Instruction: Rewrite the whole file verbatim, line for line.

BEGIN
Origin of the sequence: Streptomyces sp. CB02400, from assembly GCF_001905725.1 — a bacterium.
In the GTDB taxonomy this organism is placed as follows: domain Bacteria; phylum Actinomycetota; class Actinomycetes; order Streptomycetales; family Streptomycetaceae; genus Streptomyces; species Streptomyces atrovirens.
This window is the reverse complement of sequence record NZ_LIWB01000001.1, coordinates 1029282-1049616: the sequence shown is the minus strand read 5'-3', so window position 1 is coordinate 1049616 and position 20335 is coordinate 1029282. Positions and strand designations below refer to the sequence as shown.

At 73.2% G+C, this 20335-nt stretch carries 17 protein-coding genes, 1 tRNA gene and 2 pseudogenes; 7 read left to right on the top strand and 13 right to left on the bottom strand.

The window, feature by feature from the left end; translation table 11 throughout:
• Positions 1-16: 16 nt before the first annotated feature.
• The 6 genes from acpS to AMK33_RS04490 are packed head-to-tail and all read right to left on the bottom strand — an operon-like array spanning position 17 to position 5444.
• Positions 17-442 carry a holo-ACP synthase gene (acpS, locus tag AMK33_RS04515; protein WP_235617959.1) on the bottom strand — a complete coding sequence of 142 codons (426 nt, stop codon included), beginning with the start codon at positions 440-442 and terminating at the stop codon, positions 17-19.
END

Origin of the sequence: Streptomyces sp. CB02400, from assembly GCF_001905725.1 — a bacterium.
In the GTDB taxonomy this organism is placed as follows: domain Bacteria; phylum Actinomycetota; class Actinomycetes; order Streptomycetales; family Streptomycetaceae; genus Streptomyces; species Streptomyces atrovirens.
This window is the reverse complement of sequence record NZ_LIWB01000001.1, coordinates 1029282-1049616: the sequence shown is the minus strand read 5'-3', so window position 1 is coordinate 1049616 and position 20335 is coordinate 1029282. Positions and strand designations below refer to the sequence as shown.

At 73.2% G+C, this 20335-nt stretch carries 17 protein-coding genes, 1 tRNA gene and 2 pseudogenes; 7 read left to right on the top strand and 13 right to left on the bottom strand.

The window, feature by feature from the left end; translation table 11 throughout:
• Positions 1-16: 16 nt before the first annotated feature.
• The 6 genes from acpS to AMK33_RS04490 are packed head-to-tail and all read right to left on the bottom strand — an operon-like array spanning position 17 to position 5444.
• Positions 17-442 carry a holo-ACP synthase gene (acpS, locus tag AMK33_RS04515; protein WP_235617959.1) on the bottom strand — a complete coding sequence of 142 codons (426 nt, stop codon included), beginning with the start codon at positions 440-442 and terminating at the stop codon, positions 17-19.